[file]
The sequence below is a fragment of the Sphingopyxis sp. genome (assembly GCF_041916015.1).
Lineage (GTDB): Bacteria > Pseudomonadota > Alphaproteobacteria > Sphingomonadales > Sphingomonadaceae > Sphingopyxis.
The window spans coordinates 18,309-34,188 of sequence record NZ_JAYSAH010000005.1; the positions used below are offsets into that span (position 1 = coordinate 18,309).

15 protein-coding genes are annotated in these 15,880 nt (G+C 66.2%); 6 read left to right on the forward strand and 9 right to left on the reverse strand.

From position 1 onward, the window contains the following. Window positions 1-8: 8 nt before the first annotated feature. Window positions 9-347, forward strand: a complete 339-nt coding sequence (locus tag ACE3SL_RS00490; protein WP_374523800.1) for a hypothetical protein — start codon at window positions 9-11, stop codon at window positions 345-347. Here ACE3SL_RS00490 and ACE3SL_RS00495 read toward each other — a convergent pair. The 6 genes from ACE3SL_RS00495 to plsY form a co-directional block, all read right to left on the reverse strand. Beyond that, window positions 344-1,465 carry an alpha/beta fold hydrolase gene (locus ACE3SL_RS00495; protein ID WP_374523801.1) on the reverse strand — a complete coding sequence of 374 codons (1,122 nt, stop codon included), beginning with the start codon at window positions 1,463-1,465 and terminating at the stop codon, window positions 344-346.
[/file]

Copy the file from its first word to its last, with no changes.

The sequence below is a fragment of the Sphingopyxis sp. genome (assembly GCF_041916015.1).
Lineage (GTDB): Bacteria > Pseudomonadota > Alphaproteobacteria > Sphingomonadales > Sphingomonadaceae > Sphingopyxis.
The window spans coordinates 18,309-34,188 of sequence record NZ_JAYSAH010000005.1; the positions used below are offsets into that span (position 1 = coordinate 18,309).

15 protein-coding genes are annotated in these 15,880 nt (G+C 66.2%); 6 read left to right on the forward strand and 9 right to left on the reverse strand.

From position 1 onward, the window contains the following. Window positions 1-8: 8 nt before the first annotated feature. Window positions 9-347, forward strand: a complete 339-nt coding sequence (locus tag ACE3SL_RS00490; protein WP_374523800.1) for a hypothetical protein — start codon at window positions 9-11, stop codon at window positions 345-347. Here ACE3SL_RS00490 and ACE3SL_RS00495 read toward each other — a convergent pair. The 6 genes from ACE3SL_RS00495 to plsY form a co-directional block, all read right to left on the reverse strand. Beyond that, window positions 344-1,465 carry an alpha/beta fold hydrolase gene (locus ACE3SL_RS00495; protein ID WP_374523801.1) on the reverse strand — a complete coding sequence of 374 codons (1,122 nt, stop codon included), beginning with the start codon at window positions 1,463-1,465 and terminating at the stop codon, window positions 344-346.